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Tuesday, 14 October 2003
Page: 21306


Mr RUDD (3:12 PM) —My question again is to the Minister for Foreign Affairs and it follows my previous questions. Can the minister confirm whether a member of his personal staff requested from ONA a fresh copy of the top-secret ONA report authored by Andrew Wilkie in the period immediately prior to the publication of its contents by the journalist Mr Andrew Bolt in the Herald Sunnewspaper?


Mr DOWNER (Minister for Foreign Affairs) —My office retains copies of ONA reports for a substantial period of time, which is the practice of the Department of Foreign Affairs and Trade.


Mr Rudd —Did you request a fresh copy?


The SPEAKER —The question has been asked by the member for Griffith.


Mr Rudd —It has not been answered by the minister.


Mr DOWNER —So I would assume that, as with other ministers' offices, as I understand it, there would have been copies of that report in my office in any case. Whether or not an additional copy was sought I would not have thought was terribly important, because there would have been copies in my office anyway. But I also make the point that this matter is the subject of a police investigation. The opposition wanted it investigated and seems to think that it is a most terribly important issue. I would have thought it was somewhere out on the fringe of the most trivial of issues, given that there is no intelligence leak, according to ONA, involved in this. There are procedures to be gone through. The police will go through those procedures and I think that they will do a good job.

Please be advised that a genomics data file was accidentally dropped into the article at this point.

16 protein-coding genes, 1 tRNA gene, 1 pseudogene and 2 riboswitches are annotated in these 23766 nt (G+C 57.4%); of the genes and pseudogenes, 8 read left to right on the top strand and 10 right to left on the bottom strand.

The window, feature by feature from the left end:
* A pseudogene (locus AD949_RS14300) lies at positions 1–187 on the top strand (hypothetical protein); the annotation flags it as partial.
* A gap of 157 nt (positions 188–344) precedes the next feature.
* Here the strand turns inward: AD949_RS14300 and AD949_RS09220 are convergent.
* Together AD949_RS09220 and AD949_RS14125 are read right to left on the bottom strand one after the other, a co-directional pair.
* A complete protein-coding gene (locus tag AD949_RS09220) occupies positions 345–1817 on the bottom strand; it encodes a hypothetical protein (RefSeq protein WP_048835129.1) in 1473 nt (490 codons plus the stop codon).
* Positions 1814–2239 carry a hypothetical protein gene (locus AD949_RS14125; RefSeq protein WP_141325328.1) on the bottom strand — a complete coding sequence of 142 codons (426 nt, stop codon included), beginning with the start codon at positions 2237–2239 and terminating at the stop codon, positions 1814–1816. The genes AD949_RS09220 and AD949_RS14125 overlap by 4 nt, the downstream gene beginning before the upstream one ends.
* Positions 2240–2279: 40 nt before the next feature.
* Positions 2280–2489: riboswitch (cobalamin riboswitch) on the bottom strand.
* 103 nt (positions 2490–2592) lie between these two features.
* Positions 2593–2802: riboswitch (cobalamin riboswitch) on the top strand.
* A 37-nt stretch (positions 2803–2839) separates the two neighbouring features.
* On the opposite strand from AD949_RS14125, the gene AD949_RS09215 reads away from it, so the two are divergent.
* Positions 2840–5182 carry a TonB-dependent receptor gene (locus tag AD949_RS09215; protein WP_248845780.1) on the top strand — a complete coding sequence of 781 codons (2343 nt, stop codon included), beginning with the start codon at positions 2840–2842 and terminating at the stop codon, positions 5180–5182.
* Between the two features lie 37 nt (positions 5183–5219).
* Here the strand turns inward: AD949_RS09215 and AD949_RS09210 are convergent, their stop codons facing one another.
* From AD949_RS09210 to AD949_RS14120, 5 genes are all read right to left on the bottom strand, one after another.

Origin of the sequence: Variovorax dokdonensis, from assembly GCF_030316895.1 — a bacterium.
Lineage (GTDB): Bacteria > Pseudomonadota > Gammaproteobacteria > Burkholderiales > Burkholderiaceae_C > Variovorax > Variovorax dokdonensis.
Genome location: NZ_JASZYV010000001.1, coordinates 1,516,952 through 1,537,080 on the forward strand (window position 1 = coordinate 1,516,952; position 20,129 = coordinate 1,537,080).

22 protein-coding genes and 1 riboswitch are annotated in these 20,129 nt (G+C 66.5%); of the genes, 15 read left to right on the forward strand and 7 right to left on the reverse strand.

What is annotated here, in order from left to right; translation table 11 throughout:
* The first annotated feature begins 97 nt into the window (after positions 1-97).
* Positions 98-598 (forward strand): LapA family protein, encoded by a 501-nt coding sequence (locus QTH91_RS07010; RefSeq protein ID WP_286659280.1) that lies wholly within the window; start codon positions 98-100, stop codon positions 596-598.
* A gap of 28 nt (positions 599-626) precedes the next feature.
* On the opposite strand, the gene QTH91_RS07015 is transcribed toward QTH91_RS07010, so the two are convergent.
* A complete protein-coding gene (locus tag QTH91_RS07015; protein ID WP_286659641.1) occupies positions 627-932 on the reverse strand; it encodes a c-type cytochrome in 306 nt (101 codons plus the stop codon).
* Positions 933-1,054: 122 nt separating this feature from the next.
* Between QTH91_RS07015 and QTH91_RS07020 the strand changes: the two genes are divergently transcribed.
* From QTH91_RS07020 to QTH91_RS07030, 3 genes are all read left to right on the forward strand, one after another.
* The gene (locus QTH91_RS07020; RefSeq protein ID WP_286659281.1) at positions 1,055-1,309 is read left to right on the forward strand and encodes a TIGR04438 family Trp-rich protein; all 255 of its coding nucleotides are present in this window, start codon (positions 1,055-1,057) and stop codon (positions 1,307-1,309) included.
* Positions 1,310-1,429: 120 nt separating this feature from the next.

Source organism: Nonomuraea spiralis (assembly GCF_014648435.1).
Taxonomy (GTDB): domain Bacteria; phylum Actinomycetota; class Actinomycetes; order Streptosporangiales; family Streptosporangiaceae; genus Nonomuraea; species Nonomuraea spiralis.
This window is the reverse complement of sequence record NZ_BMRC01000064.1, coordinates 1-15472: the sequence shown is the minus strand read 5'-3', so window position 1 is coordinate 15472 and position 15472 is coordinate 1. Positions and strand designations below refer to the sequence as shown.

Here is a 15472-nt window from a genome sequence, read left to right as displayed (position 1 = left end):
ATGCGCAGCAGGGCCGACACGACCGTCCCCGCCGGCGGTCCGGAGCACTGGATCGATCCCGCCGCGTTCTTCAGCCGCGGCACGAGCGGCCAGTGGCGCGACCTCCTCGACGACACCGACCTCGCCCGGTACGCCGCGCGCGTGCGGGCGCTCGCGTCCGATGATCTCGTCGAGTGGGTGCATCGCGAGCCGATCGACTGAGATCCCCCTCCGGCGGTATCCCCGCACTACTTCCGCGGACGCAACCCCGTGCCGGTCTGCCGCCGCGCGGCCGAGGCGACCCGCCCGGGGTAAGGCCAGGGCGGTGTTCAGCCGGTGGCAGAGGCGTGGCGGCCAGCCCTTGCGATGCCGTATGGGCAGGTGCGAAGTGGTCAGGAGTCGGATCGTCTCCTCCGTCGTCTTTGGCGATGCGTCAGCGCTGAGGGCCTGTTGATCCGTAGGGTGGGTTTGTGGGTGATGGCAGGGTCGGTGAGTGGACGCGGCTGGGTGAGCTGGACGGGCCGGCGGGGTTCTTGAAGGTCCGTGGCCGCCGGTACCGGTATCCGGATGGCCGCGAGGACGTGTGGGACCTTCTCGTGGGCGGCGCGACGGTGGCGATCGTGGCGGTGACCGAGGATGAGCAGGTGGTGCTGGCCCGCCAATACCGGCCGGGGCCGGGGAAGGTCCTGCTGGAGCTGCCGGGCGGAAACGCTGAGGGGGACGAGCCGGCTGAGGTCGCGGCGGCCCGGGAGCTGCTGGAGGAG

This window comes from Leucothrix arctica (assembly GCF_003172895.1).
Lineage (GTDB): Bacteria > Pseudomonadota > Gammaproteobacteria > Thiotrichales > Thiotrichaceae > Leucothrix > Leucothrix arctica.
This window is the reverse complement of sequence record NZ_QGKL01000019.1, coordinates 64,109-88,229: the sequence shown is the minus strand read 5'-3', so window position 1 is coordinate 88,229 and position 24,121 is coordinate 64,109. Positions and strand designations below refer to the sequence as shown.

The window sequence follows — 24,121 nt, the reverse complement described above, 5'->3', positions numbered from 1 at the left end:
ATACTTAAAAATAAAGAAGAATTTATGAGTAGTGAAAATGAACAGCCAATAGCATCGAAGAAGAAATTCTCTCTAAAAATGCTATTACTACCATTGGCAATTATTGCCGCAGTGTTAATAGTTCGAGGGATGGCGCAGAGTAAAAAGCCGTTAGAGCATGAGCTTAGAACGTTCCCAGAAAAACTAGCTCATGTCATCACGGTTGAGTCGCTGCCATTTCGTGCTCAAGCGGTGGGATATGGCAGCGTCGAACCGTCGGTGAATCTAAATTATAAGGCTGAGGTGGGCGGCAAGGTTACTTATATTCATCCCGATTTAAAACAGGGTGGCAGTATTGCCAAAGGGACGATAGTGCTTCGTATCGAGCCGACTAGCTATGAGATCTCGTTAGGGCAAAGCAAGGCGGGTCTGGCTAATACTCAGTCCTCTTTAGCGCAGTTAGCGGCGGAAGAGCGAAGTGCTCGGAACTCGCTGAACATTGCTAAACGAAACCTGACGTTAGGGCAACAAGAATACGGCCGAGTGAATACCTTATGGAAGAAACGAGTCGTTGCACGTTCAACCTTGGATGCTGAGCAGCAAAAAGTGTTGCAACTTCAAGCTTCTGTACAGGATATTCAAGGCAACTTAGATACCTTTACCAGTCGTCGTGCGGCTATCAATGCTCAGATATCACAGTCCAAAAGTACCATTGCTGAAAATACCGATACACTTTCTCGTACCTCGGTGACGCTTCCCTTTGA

I had a look at the famous Andrew Bolt article—Andrew Bolt is sometimes a critic of mine and sometimes a supporter—and I compared the material in the article to a press release that the member for Griffith put out on 13 March. It seems to me perfectly clear from what was said on 13 March—the member for Griffith was attacking me for ignoring Mr Wilkie's advice—that the opposition spokesman on foreign affairs knew a good deal about what was in Mr Wilkie's report and referred back to his December report. There is one other point that I would make on this issue, which is a particularly important point—that is, I have noticed on occasions that the member for Griffith quotes the exact security classification of this report—the top secret AUSTEO code word—and he uses this from time to time. That is not in the Bolt article; Senator Macdonald did not use that expression.

I think it is very interesting that the member for Griffith knew precisely what the classification of the document was, that the member for Griffith knew what was in the document on 13 March and put it in his press release, and that the member for Griffith is involved in the most manifest mock indignation over some comments that Senator Macdonald made, or whatever it may be, which have absolutely no implications whatsoever for our national interest—absolutely none.